“Hi, this is Makenna from Phoenix. I’m in college and renting an apartment is my one big expense. Even though I work two jobs, I find the rent painful to pay. I’ve heard you can negotiate for a lower rent, but I have no idea where to start and I feel awkward asking my landlord. Can you give me some advice on this?”
Great question, Makenna! I give a lot of strategies on Easy Money for homeowners to save money and I don’t want to leave out renters, so I’m glad you asked. You’re feeling awkward because you think you’re asking your landlord for a favor, but in a true negotiation, you both give AND get something.
According to Ramit Sethi, author of I Will Teach You To be Rich, the key is to give them something you don’t care about in exchange for something you do. For example, if you plan to stay in the place anyway, offer to sign a longer lease. Or if you don’t use the parking space or storage unit that comes with your rental, offer to give it back so the landlord can sell it to somebody else.
Category 2 for rent reductions is bartering. If you’re handy, offer to make improvements to the property in exchange for a rent reduction. Or, get creative with your bartering: do you walk your dog every day? Offer to walk your landlord’s dog too, for a lower rent. Another trade off: Have you been inconvenienced by loud construction, loud neighbors or some other hassle? Offer your loyalty in exchange for a rent reduction.
It’s also important to be prepared for this negotiation. To find out how loose or tight the rental market is where you live, you can use Zillow’s Local Market Reports. To gather comparables for how much other, similar apartments cost to rent, check out Rentometer.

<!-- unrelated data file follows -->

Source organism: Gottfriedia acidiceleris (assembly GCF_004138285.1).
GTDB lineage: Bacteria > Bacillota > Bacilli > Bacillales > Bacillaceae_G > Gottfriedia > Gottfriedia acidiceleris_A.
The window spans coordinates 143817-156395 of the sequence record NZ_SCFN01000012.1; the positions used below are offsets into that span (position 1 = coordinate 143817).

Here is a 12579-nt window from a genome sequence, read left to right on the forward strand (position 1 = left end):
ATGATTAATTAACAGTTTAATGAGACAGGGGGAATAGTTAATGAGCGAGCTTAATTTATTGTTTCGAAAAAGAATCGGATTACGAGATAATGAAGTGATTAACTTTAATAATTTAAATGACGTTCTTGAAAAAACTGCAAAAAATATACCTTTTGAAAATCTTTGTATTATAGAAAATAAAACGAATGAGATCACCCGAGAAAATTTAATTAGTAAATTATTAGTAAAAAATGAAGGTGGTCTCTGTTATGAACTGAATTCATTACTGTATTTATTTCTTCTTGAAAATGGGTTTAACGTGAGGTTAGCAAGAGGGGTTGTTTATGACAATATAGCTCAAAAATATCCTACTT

Finally, it’s time for your approach. Many people find it helpful to practice their pitch in front of friends or at least into a mirror. Also practice your responses to the landlord’s likely responses. And be sure to time the conversation right. If you already live there, approach the landlord about 3 months before your lease is up so they know you have time to look elsewhere. If it’s a new place, the end of the month is best because they’re looking at another month with no income from the place.
You should ask for a deeper discount than you really want or need, in hopes your landlord will meet you in the middle. Name your price —and SHUT UP! That uncomfortable pregnant pause is key in negotiations. The goal is for the landlord to fill the silence with a “yes!” Good luck and let me know how it goes!
Prepare to negotiate and check the rental market where you live:
Know what similar apartments cost: